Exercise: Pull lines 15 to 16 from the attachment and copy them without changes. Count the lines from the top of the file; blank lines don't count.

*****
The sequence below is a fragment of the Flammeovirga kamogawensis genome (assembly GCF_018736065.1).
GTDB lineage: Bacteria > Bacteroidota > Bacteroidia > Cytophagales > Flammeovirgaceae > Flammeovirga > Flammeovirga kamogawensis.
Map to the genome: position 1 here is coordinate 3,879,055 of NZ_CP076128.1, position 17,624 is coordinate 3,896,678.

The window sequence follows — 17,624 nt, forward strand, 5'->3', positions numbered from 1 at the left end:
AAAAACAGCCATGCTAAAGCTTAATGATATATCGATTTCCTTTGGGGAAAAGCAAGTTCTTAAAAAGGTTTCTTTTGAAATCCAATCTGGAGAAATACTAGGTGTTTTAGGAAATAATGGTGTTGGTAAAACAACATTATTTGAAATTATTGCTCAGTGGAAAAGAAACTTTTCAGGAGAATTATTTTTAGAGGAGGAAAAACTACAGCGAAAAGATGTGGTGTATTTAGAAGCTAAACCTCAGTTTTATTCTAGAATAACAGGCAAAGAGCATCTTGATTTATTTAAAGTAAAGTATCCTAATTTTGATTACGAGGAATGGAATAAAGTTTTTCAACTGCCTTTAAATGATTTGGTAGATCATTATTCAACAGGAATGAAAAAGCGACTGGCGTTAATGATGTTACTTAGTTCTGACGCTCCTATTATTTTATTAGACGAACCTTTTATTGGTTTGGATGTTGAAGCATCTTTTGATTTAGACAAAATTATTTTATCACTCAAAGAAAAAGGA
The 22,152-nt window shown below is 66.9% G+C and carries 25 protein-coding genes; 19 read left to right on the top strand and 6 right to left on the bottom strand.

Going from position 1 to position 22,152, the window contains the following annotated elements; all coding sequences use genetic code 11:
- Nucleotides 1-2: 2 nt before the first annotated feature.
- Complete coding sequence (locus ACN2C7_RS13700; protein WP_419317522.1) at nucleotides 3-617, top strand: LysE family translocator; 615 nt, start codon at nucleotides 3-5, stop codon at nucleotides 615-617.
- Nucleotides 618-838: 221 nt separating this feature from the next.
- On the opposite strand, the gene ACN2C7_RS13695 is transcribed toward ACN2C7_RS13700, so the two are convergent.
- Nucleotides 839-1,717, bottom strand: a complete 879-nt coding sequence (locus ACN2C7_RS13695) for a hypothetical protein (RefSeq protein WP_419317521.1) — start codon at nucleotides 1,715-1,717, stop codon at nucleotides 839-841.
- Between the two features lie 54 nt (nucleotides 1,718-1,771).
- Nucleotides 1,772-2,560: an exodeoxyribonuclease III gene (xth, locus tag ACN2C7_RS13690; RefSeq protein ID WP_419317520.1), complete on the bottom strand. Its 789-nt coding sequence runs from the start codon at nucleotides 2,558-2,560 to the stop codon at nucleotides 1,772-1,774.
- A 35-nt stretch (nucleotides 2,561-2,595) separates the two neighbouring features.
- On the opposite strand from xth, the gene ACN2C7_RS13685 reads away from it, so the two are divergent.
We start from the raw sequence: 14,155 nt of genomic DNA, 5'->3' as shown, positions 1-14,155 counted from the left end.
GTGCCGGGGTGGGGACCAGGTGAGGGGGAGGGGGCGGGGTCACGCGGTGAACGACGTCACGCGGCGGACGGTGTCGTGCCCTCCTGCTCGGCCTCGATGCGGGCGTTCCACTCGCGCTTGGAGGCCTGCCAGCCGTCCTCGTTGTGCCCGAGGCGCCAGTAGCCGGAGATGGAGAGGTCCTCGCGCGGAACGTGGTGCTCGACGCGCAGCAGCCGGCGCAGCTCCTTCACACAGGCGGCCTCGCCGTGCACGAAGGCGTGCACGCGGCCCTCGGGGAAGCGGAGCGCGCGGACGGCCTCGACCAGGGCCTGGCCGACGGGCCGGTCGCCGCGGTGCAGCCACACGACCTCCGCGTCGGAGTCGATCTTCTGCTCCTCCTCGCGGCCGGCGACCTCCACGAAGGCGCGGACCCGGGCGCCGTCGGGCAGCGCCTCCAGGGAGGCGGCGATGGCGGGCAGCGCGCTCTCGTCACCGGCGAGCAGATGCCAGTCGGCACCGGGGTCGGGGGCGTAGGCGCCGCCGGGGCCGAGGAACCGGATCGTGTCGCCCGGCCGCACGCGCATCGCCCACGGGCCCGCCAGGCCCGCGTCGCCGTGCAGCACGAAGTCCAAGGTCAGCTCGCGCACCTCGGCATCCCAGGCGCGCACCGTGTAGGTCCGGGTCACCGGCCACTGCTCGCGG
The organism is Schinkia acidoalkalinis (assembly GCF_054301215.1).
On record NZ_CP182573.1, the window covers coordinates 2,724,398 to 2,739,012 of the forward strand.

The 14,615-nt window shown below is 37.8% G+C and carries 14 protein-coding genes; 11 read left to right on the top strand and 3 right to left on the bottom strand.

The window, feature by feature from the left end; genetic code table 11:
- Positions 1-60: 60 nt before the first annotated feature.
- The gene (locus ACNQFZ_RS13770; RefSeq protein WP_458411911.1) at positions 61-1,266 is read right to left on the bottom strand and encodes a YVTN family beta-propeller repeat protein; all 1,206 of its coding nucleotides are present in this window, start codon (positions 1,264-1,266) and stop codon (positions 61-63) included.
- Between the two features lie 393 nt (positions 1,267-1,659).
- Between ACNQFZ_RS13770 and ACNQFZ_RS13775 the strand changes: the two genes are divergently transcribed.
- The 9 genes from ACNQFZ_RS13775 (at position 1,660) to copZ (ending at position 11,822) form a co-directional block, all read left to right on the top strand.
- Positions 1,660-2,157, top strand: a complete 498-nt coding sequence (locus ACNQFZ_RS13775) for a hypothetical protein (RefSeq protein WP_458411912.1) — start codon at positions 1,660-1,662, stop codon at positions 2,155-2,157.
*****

- A 35-nt stretch (nucleotides 2,561-2,595) separates the two neighbouring features.
- On the opposite strand from xth, the gene ACN2C7_RS13685 reads away from it, so the two are divergent.